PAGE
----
Worse yet, rather than get behind one proposal early and use the “Bully Pulpit” to get its most appealing points across to the public, he vacillated between competing proposals, and allowed Republican obstructionists to define what “health care reform” meant in the public mind. As a result, when polled throughout 2010, most Americans said they were against “Obama’s proposal” or the “Democratic proposal,” and those beliefs were a principal cause of yesterday’s results. They were opposed to it because of what they had heard Republicans say about “death panels,” the loss of physician choice, and other horrors - none of which were, of course, in any Democratic proposal. But it’s only the Bully Pulpit, repeatedly used, that can rebut such lies. Your stance on health care during your 2008 campaign showed that you learned this lesson from your 1993-94 experience in the field.

That “Democrats went too far left” is further belied by polls conducted by Pew and other groups that described the Democratic proposal rather than labeling it. When respondents were asked about “a plan” that would, in essence, “require everyone to buy some kind of insurance, provide help to the poor to do so, require insurers to cover pre-existing conditions and prevent them from dropping those who get seriously ill,” - in other words, the final Democratic plan - the approval percentages were around 60%, with several percent disapproving because it didn’t go far enough. Yet Obama preferred getting some guys on the basketball court to show off his fadeaway shot to the cameras, to doing the heavy lifting of closing the information gap.

Obama and his inner political circle spent the first year and a half of his term believing the press reports of their own brilliance. This was an exercise in narcissistic folly. The tarnished Republican brand meant that any Democrat was going to win in 2008 (although Obama, trailing in September, came too close to losing). The structure of the primaries virtually guaranteed that whoever won the Iowa caucus would once again be the Democratic nominee. In the runup to that caucus, you were subjected to brutal and unrelenting media scrutiny, as you should have been. President Obama, pointedly, was not. You made some mistakes, from which your later campaigning showed you learned. Meanwhile, future President Obama’s aloof leadership style and shallow grasp of American democracy went unchallenged, and unrevealed. Unfortunately, the voters did a fine job of revealing them yesterday.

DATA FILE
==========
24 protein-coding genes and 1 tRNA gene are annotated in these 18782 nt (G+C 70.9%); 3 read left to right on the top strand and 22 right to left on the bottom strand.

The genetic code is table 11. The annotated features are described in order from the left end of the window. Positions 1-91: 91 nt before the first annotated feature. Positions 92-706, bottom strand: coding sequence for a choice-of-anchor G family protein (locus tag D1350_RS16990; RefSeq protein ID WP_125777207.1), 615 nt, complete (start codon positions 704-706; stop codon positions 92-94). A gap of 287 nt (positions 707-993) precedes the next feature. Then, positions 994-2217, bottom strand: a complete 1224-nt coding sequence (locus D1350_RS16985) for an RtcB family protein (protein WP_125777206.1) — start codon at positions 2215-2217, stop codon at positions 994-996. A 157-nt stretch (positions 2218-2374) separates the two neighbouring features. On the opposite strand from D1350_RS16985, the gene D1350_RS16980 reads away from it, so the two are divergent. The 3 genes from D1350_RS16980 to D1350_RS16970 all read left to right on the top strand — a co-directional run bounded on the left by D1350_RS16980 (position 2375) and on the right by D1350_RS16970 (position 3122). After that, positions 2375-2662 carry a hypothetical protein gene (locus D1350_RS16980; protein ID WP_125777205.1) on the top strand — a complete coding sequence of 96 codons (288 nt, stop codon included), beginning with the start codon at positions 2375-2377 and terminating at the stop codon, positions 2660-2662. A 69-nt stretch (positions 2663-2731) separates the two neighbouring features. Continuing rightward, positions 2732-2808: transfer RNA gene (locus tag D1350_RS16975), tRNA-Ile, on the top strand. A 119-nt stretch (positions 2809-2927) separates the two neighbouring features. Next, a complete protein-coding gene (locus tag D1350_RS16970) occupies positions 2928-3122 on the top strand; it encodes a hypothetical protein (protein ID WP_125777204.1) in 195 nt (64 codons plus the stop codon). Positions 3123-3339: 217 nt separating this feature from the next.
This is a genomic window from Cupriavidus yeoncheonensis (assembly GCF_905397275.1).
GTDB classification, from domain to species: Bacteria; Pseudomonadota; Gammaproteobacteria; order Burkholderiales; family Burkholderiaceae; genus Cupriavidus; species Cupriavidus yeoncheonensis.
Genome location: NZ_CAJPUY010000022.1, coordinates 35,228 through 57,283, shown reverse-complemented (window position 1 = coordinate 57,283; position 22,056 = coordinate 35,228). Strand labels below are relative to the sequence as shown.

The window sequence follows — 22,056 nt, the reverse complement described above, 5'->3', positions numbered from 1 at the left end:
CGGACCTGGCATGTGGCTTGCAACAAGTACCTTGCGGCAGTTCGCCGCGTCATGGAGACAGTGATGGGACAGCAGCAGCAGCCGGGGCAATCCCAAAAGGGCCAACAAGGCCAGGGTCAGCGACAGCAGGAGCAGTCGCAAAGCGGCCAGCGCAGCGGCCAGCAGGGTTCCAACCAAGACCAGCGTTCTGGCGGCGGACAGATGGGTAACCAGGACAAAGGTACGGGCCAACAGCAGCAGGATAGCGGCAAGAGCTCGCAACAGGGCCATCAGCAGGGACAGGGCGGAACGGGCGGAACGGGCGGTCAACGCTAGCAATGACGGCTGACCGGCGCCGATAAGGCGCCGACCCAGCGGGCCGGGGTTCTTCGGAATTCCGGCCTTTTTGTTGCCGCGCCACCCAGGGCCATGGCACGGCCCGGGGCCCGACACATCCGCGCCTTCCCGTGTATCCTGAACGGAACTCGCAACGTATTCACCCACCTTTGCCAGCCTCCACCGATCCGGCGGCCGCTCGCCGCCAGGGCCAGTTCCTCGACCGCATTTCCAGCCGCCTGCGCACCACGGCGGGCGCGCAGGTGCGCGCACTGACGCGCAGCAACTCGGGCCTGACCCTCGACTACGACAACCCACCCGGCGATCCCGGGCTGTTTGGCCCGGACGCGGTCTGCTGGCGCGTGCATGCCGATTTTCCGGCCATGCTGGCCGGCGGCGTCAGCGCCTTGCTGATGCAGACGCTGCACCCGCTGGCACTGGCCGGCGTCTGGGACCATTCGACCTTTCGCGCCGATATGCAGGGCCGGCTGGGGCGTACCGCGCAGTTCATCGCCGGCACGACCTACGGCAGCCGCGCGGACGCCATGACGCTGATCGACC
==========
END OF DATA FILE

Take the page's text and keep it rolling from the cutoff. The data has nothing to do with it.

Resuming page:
I will be the first to admit I am asking you to take a gamble. It is possible that the President has learned his lessons. Much too late, he adopted a more strident tone in his public rhetoric. But if he were as bright as his media reputation suggests, his obsession for bipartisan accommodation on major reforms would not have outlived Summer 2009. Yesterday would have been no more than a minor seasonal midterm adjustment. Perhaps you have a month or two to decide, but an effective challenge to a sitting President means that you need to be on the rubber chicken circuit soon. It is not as long a shot as you may think. Even before yesterday’s debacle, an Associated Press poll showed that 47% of Democratic voters think Obama should be challenged for the nomination.

Like so many Democrats, I so wanted this President to succeed. I have given him every chance I can. It is going to take someone of your stature and abilities to keep him from using the muscle of incumbency to secure renomination and further damage the Party and nation. I am willing to do my part, and I cannot be alone.

I will meet you in Des Moines.

Your friend and supporter,